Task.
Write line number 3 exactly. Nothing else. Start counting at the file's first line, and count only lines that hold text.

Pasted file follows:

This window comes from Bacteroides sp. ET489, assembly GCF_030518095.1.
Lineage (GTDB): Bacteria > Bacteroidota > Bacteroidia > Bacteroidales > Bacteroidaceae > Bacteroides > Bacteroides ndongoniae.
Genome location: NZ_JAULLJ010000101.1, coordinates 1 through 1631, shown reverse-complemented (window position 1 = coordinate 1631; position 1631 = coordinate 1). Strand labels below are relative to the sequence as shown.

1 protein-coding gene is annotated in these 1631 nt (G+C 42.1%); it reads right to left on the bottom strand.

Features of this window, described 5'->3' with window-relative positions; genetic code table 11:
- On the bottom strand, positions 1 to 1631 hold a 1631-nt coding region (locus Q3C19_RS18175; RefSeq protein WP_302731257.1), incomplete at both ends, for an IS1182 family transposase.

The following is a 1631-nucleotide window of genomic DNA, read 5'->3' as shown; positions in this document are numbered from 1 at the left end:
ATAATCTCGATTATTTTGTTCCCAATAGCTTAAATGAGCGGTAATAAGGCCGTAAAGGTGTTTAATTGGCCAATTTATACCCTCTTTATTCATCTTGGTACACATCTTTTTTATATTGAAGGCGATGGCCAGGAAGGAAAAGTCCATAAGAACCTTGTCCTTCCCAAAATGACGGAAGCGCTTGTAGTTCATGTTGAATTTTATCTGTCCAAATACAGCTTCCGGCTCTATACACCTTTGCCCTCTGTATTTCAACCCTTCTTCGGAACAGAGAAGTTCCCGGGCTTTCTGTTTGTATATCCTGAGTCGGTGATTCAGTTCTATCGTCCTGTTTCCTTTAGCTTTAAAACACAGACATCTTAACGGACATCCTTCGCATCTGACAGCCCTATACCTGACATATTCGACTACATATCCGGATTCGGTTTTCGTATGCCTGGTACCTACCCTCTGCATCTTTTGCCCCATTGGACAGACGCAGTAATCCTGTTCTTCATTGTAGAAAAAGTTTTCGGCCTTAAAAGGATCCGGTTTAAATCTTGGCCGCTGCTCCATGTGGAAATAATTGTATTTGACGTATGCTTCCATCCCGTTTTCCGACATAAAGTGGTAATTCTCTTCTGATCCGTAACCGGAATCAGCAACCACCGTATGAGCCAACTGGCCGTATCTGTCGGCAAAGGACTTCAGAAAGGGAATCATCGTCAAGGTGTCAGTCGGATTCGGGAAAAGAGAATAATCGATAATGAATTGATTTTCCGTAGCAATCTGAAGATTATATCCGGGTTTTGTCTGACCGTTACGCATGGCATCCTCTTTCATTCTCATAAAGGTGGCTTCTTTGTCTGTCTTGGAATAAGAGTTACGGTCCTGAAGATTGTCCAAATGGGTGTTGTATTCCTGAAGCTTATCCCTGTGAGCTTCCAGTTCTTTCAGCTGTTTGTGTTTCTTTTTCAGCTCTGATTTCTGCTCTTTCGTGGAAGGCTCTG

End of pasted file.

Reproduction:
Genome location: NZ_JAULLJ010000101.1, coordinates 1 through 1631, shown reverse-complemented (window position 1 = coordinate 1631; position 1631 = coordinate 1). Strand labels below are relative to the sequence as shown.